Foreign companies plan dramatic increase in China investments on WTO
Foreign companies are planning to dramatically increase their China investments, even their investments into the world's largest developing economy declined this year, according to official data released Wednesday.
Planned foreign direct investment, which gives an indication of future investment flows, rose 24 percent to $27.6 billion in the first seven months compared with the same period last year, according to the International Business Daily, published by the Ministry of Foreign Trade.
"Planned foreign investment has picked up abruptly as foreign investors expect China to liberalize its service sector after entry into the World Trade Organization," said Robert Subbaraman, an economist with Lehman Brothers in Tokyo.
In negotiations with the United States and the European Union over the past year, China has agreed once it becomes a WTO member to substantially lift restrictions on foreign investments in industries ranging from banking and insurance to telecoms and the Internet.
New Jersey-based insurer Chubb Corp., which plans to start selling non-life insurance to foreign companies in Shanghai in October, is one of the likely beneficiaries of China's entry into the WTO.
The company, the 13th largest property insurer in the US, expects its potential market to increase six times once WTO rules allows it to sell to Chinese enterprises as well.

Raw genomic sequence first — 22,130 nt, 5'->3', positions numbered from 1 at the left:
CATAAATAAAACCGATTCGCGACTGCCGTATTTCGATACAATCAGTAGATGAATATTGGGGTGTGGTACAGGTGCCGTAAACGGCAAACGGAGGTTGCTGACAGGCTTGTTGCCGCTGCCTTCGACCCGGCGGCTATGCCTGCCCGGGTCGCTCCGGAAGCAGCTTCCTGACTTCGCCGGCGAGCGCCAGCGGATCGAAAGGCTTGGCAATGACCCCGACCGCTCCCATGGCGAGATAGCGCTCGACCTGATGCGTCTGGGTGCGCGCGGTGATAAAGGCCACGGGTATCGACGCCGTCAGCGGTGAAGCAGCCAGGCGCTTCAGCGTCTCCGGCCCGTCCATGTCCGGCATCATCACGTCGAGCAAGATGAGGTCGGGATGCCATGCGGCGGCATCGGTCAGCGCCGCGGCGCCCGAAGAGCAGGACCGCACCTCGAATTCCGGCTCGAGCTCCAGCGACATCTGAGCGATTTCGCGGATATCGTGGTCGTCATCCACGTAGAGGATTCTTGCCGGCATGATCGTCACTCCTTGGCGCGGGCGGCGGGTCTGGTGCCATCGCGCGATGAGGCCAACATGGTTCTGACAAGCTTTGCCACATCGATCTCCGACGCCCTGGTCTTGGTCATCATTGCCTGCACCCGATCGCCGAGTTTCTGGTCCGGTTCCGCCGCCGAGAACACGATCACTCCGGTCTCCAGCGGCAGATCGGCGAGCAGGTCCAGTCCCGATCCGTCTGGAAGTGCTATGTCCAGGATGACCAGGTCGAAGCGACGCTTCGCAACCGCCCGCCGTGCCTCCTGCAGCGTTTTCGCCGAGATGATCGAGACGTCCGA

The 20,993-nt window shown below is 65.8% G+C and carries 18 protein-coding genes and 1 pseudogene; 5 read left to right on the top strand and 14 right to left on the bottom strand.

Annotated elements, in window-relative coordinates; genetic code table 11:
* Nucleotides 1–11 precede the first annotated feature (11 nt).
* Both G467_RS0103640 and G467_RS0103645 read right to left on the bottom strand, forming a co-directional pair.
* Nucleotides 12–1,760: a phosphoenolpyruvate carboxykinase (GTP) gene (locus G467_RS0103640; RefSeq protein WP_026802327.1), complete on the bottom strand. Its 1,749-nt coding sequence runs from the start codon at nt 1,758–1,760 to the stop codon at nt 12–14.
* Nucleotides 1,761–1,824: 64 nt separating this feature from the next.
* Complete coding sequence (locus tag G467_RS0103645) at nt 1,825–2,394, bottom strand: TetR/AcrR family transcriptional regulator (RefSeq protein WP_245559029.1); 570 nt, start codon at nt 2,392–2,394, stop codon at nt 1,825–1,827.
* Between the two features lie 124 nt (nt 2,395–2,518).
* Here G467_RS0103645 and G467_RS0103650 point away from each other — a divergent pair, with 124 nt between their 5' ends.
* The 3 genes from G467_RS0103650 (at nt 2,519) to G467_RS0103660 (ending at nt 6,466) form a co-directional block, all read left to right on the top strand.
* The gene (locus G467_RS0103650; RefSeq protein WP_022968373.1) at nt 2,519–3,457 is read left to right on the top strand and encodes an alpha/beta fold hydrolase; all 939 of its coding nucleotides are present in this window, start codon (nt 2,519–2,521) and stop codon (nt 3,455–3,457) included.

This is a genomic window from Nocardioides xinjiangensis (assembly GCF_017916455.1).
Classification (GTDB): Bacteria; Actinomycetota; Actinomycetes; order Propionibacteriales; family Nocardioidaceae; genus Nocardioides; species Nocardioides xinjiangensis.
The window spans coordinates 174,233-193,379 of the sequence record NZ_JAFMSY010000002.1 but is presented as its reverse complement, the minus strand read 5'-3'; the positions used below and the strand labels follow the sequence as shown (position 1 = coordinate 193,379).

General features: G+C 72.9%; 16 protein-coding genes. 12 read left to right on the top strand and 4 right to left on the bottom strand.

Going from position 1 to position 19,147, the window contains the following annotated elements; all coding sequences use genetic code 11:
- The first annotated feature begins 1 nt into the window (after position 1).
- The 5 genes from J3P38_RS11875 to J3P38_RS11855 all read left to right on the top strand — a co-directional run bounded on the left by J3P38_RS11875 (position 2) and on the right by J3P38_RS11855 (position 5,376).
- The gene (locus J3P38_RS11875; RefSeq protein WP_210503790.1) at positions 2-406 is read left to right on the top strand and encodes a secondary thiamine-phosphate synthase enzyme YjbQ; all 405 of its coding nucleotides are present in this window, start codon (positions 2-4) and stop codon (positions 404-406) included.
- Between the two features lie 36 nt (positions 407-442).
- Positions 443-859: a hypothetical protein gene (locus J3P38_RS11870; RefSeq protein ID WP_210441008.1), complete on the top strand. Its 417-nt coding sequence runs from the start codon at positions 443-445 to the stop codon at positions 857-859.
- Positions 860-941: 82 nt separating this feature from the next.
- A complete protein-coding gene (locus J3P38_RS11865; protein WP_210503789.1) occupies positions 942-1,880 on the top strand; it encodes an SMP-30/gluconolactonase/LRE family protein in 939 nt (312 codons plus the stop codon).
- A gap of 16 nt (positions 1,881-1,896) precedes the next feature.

Foreign enterprises are also becoming keener on China as economic growth finally appears to be accelerating, after posting continuously slowing growth since 1992.
In the first half of this year, China's gross domestic product grew by 8.2 percent year-on-year, a marked improvement from 1999's 7.1 percent growth for the full year, which was the slowest in nearly a decade.
The rise in planned investments contrasts with actual investments made by foreign companies, which declined 7.4 percent in the first seven months from one year earlier to $19.9 billion.
This is because investment projects take a long time to implement - equipment must be imported, business approvals obtained - and these figures often reflect previous bad news.
"Foreign direct investment has a lot of inertia," said Subbaraman. "It doesn't respond to changes as quickly as stock market investments."
In the case of China, the decline in actual investments in the first seven months is a reflection of everything from slowing economic growth in the second half of the last decade to the Asian financial crisis erupting in 1997.
As these factors fade away, actual investment is likely to improve, and could begin growing at the end of the year, economists said.
According to calculations by Lehman Brothers, actual foreign direct investments could total $70-$75 billion in just two year's time, up from an estimated 45 billion dollars this year. — (AFP)
© Agence France Presse 2000
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